The command \catcode is often used to change some internals. E.g. the command \makeatletter changes the catcode @. But what is \mathcode and how does it work?

catcodes are well explained here: Wiki TeX catcode

Related to \mathcode you can find the command \delcode. Please add some information about the coherence of these commands.


2 Answers 2


In text a character token just has two properties, its character code and its cat(egory)code. If + is seen in the file it is (normally) given catcode 12 (punctuation) and character code comes from the file encoding so is 43 in this case.

In math mode lists the math atoms need more structure, Each symbol comes from a different font and gets different spacing depending on its class (operator, binary-infix, relation, etc) In typical 1970's style these properties are packed compactly into bit fields in a single integer called a mathcode, which is normally expressed in hex so you can easily pull apart the fields. the mathcode of + in plain tex is set as


which means that it is of class 2 (binary infix), fam0 (the roman font), and character hex 2B which is the decimal 43 the character code of + in the encoding in the roman font.

As egreg noted in the comments the mathcode is only consulted for normal character tokens, catcodes 11 and 12 (letters and punctuation), character tokens with special catcodes like 4 (& normally) retain their special behaviour and their mathcode is not consulted. However if you generate a catcode 12 & from a macro or via \string& then its mathcode will be consulted.

\delcode is similar but packs in a few extra bits as delimiters need more information the delcode of ( in plain is


which says that small ( come from position hex 28 in font \fam0 but then you need to switch to character hex 0 in \fam3 to get big brackets. (The font metrics specify chains of glyphs to use to build larger characters if needed, but they need to know where to start.

\mathcode"8000 is a special code that is not looked up in the usual way. If a character has that mathcode, the definition of the active (catcode 13) token is used instead, even though the character itself is not active. this is used in plain and LaTeX to allow ' to work as a normal non-active apostrophe in text but in math it has catcode hex 8000 so the active definition is used, which expands to ^{\prime}.

  • 6
    It's perhaps worth noting that the \mathcode is relevant only for characters having category code 11 or 12; whether { has a mathcode "4266 or a different one is not examined by TeX so long as { has category code 1 (but $\string{$ produces a left brace).
    – egreg
    Apr 18, 2013 at 16:35

I want to add one technical point that recently proved crucial to me: while \catcode changes are famously fragile in that they cannot occur after tokenization (specifically, after the argument to a macro is read), \mathcode changes can occur. For example, I had the following macro:


to specify the generators of some thing in algebra, where #1 was to represent the generating set. If I had several sets of generators of course I wanted to use the mathematically correct notation \genby{S \cup T} rather than the easier but less correct \genby{S, T}. Unfortunately, I kept forgetting and rather than search-and-replace all the commas, I tried to redefine the command:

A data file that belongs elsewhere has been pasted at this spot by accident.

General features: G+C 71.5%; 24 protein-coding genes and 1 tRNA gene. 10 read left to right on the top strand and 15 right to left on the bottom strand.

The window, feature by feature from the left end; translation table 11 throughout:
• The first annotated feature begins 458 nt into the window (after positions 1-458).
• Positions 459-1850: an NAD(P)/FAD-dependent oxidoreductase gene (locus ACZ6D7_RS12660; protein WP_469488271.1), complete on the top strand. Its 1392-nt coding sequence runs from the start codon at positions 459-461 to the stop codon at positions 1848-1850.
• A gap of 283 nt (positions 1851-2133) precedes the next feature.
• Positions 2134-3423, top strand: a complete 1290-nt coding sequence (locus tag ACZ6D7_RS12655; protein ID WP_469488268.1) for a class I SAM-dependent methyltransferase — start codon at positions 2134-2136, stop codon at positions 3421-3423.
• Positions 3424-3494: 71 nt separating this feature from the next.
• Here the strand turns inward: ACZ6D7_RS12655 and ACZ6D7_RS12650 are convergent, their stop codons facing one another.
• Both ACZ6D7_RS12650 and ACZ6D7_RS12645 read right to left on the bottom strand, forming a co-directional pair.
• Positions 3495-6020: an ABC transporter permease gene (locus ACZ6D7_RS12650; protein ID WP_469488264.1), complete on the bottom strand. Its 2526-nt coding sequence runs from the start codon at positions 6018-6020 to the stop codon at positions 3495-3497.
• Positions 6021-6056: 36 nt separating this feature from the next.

{\catcode`\,=\active \gdef,{\cup}}
  \langle\bgroup \aftergroup\rangle

(using this trick to avoid tokenization) and while this works okay in $\genby{S,T}$ (producing the equivalent of $\genby{S \cup T}$), it failed entirely in the amsmath construction


where it had no effect! I immediately recognized this as an instance of "amsmath reads its argument twice" (which I first learned about in this question, which is not the only place it's come up on this site) and figured it was a tokenization issue, blocking the catcode change. So I tried \mathcode instead (also, see egreg's comment):

{\catcode`\,=\active \gdef,{\cup}}

or, without using a global definition for the active comma, that could conflict with other packages,


and this worked again, even in gather.

This feature emphasizes an important theoretical point about math mode: when operating in it, TeX has an intermediate stage of interpretation, similar to tokenization, in which it builds a "math list" that is more than just the textual input ("code") but less than the typeset output ("horizontal list"). The interpretation of mathcodes, delcodes, and so on only occurs at the conversion from a tokenized input stream to a math list, and therefore changing one of them is valid after tokenization. (You still can't do anything once the math list is built, though.)

  • \def\genby#1{\begingroup\mathcode`\,="8000 \langle #1\rangle\endgroup} avoids freezing the spacing in the subformula.
    – egreg
    Aug 26, 2013 at 17:31
  • I knew the "groups are boxes in math mode" thing would have some effect. I guess the # trick is only necessary because originally I was trying to avoid tokenization; ironically, the very thing I obviated.
    – Ryan Reich
    Aug 26, 2013 at 17:36
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    I took the liberty of adding another implementation that uses a more complex trick; your code illustrates well the idea, but the implementation has an unnecessary global definition for the active comma. The \string in front of " is used for avoiding problems when babel is loaded.
    – egreg
    Aug 26, 2013 at 17:42

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